• Establishing quotas keeping retailers from selling the computers they want, and
  • Forcing PC makers to boycott AMD product launches.

    And then AMD adds an important caveat: "For most competitive situations, this is just business. But from a monopolist, this is illegal."

    In other words, as Intel itself has said in its defense, it competes aggressively like most successful business are expected to.

    For AMD to prove its case, it has to first prove Intel is a monopoly, and then prove it abused that monopoly status.

    "A monopolist can legally have contracts, offer rebates and discounts," says Robert Badal, who specialize in antitrust as a senior partner at Heller Ehrman. "This is a complex case and a very intense, factual undertaking. AMD will have to prove anti-competitive behavior. A rebate to a good customer could be lawful [or not] depending on the context."

    Breaking Free

    If AMD expects to win in court, then it is in for a long battle with a trial date not expected till late 2006 at the earliest. Meantime, AMD is taking its campaign to the streets with full-page newspaper ads explaining why it's pursuing the lawsuit. Some observers think that tactic is silly.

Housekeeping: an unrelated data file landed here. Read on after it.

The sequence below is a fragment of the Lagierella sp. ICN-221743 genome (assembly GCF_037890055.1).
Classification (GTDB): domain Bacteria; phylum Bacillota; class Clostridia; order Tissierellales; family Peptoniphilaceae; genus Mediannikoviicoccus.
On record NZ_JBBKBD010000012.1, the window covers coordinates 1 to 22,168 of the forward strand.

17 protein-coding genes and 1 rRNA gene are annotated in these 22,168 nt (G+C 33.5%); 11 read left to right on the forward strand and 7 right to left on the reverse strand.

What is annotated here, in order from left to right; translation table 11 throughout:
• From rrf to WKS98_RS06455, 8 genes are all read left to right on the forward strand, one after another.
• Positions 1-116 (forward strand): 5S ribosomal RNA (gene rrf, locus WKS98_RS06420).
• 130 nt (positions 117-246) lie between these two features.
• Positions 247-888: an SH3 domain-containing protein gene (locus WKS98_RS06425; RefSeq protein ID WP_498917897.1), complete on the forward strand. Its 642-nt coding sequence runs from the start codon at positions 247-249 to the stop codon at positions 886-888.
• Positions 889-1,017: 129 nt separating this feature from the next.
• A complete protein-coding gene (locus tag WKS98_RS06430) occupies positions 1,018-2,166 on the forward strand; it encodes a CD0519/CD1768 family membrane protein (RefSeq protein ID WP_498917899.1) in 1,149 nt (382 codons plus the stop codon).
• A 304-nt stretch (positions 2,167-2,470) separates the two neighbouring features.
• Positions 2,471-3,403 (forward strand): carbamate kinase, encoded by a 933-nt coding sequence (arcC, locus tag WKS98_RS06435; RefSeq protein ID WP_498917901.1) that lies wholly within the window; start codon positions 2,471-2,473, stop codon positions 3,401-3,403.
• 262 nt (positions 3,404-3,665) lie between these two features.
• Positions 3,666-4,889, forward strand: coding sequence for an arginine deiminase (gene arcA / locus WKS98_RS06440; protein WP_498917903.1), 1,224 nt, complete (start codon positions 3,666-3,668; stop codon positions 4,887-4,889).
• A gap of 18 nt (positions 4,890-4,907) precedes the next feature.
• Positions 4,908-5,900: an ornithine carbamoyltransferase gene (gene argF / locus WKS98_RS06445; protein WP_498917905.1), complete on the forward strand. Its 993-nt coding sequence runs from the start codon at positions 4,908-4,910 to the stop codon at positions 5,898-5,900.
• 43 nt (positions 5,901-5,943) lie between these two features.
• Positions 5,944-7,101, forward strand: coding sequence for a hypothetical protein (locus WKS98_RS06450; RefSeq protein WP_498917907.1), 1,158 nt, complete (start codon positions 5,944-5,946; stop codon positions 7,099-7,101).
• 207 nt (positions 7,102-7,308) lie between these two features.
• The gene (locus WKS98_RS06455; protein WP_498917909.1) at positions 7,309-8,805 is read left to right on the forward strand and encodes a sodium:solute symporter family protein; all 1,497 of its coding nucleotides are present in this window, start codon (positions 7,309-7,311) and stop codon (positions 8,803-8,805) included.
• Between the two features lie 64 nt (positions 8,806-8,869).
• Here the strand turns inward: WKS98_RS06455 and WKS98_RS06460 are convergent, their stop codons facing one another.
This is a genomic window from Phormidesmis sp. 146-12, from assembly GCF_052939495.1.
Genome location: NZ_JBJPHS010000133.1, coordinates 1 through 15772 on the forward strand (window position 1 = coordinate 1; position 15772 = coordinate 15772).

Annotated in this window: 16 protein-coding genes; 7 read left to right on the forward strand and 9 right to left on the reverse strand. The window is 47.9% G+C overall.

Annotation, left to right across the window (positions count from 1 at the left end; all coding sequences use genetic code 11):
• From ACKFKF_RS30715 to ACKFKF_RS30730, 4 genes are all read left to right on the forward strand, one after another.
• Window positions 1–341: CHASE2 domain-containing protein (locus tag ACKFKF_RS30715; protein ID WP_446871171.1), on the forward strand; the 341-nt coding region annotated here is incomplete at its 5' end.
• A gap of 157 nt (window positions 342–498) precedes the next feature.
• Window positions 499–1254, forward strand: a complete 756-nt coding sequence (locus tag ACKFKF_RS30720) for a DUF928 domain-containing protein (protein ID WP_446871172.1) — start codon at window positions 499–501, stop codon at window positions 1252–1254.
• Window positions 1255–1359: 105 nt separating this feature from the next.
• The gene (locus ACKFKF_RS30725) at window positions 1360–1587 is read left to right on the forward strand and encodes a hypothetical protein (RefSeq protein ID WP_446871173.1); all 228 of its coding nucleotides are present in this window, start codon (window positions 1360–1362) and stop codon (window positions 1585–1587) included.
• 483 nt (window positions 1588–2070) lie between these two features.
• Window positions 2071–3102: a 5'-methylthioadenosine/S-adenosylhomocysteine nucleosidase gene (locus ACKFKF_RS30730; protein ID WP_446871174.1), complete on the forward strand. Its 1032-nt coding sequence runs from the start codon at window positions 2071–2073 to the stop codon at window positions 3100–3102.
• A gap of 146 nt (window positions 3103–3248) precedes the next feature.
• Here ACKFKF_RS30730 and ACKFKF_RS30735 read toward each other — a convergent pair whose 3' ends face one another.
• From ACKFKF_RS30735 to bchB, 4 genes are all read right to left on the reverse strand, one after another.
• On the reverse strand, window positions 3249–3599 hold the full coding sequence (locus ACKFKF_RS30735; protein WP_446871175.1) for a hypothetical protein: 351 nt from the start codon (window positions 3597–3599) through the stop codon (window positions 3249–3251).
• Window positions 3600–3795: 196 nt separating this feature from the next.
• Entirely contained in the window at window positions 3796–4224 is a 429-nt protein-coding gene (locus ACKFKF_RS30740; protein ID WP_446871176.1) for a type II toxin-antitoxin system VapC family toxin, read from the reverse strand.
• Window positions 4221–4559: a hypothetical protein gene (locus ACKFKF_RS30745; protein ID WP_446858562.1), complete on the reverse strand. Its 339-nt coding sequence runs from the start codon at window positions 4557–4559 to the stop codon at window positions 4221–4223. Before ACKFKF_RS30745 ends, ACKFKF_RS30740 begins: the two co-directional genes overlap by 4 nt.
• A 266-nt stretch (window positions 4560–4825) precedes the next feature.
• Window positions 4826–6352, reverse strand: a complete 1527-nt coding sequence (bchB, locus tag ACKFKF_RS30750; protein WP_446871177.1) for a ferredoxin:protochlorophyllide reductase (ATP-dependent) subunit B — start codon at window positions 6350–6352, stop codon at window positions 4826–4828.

"To take out ads about the case and use it as a marketing tool seems bizarre. It hurts their credibility," says Tim Bajarin, president of Creative Strategies. Bajarin thinks AMD's bigger problem is that it's too focused on competing straight up against Intel on a traditional "speeds and feeds" basis and should focus more on innovating in new markets like cell phones and entertainment devices.